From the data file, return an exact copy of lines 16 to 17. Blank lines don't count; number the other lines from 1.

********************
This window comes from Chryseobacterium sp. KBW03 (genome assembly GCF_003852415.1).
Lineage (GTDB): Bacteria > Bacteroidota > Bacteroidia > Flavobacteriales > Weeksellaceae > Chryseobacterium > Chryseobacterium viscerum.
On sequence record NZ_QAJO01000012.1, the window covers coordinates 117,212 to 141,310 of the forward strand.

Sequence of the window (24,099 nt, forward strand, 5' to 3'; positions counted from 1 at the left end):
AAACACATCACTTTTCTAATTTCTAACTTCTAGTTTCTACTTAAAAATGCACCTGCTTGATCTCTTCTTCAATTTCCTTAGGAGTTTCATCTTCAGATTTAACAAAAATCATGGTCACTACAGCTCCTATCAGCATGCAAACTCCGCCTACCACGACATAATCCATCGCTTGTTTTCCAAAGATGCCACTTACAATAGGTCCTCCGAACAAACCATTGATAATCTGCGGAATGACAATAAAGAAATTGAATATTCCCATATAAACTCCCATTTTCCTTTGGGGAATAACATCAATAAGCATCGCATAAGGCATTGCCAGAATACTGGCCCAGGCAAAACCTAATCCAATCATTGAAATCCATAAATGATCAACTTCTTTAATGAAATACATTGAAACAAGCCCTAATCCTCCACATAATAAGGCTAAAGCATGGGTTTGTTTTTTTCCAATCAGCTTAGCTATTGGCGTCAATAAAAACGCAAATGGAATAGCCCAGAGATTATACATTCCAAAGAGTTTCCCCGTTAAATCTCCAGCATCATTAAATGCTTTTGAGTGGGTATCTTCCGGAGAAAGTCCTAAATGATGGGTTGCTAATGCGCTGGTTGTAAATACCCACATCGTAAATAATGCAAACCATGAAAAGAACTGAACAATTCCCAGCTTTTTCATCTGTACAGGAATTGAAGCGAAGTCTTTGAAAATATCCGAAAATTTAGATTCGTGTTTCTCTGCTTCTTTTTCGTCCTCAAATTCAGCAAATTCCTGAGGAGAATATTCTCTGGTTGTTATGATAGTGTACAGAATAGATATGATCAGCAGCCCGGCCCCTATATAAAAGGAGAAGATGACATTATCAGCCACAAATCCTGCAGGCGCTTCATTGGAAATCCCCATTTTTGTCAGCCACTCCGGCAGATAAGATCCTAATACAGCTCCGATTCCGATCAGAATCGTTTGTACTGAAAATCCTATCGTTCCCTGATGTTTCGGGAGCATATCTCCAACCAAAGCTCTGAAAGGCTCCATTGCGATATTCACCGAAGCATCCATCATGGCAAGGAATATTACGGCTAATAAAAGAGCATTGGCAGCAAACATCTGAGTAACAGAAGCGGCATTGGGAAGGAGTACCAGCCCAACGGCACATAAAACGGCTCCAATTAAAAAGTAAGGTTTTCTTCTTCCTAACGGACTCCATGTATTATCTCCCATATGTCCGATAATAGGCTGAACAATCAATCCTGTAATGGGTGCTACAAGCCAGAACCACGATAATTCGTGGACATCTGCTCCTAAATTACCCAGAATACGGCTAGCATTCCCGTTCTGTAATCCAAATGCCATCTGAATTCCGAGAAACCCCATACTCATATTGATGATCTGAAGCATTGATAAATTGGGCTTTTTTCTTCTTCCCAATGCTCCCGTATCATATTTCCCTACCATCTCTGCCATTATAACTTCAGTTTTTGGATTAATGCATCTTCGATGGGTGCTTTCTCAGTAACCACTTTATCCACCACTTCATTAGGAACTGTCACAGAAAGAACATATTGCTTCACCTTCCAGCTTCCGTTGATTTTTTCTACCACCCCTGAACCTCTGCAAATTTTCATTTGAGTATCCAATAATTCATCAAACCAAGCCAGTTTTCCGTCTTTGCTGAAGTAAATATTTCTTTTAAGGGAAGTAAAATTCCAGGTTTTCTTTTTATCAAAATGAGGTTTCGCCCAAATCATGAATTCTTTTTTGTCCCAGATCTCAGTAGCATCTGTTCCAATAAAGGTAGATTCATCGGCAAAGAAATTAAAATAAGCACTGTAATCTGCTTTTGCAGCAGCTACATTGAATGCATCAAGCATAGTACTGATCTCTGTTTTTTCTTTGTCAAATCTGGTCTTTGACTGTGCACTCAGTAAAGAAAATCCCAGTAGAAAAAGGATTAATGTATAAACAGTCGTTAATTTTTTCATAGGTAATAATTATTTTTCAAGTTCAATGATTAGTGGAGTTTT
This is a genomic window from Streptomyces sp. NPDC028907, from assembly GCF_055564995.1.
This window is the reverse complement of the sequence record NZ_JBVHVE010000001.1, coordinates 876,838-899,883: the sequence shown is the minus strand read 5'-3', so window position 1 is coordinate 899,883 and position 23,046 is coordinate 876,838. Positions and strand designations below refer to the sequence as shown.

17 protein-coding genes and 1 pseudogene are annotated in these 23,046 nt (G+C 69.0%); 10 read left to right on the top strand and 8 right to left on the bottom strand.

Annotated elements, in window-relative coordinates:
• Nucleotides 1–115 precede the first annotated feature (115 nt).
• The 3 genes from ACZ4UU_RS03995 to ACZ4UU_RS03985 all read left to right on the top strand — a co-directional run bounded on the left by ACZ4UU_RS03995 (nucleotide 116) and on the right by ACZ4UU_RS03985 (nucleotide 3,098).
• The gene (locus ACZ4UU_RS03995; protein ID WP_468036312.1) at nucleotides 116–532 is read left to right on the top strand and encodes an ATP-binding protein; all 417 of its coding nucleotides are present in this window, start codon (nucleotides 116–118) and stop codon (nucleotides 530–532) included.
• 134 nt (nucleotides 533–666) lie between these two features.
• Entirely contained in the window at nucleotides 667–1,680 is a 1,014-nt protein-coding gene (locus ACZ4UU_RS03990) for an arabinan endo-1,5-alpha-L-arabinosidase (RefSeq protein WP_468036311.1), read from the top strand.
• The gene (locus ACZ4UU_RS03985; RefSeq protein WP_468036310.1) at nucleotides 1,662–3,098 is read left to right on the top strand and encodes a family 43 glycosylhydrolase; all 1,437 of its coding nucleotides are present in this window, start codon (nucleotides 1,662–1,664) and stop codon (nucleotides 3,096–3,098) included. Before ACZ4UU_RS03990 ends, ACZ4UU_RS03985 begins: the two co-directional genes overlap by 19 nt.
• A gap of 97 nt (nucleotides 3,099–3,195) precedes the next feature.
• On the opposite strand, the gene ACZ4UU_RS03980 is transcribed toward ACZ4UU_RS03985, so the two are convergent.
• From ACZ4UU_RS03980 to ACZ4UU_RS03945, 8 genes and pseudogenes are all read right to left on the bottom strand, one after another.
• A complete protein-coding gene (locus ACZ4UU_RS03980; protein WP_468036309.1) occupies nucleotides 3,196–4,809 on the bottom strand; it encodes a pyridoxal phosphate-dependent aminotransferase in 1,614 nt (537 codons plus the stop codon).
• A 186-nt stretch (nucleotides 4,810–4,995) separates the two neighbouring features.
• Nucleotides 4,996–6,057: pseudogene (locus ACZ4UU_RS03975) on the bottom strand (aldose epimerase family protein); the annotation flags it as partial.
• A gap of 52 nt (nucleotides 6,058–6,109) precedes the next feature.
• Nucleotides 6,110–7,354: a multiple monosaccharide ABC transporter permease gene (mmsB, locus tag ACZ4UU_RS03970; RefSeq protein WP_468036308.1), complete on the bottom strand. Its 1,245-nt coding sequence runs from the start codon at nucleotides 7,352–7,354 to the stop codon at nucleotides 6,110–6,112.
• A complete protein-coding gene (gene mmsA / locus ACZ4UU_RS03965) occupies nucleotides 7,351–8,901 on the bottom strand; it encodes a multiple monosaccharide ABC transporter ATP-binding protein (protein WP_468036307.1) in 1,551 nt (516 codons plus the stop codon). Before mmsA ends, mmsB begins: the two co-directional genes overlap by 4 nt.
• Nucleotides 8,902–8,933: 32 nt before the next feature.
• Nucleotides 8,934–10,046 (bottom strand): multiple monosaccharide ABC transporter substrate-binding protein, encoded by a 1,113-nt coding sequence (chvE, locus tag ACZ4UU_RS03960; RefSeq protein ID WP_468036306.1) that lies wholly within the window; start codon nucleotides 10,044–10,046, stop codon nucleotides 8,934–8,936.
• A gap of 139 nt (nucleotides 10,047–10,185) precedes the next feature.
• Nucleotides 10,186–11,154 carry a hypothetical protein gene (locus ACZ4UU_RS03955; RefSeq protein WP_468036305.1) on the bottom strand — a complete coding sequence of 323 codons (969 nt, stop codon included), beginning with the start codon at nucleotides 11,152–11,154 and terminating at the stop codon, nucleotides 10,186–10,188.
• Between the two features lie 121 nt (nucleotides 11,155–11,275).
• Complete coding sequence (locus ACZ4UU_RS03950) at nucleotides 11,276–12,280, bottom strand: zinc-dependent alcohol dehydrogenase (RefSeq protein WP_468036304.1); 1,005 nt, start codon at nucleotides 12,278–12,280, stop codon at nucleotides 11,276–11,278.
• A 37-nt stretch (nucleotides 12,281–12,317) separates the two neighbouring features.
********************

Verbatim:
• A gap of 97 nt (nucleotides 3,099–3,195) precedes the next feature.
• On the opposite strand, the gene ACZ4UU_RS03980 is transcribed toward ACZ4UU_RS03985, so the two are convergent.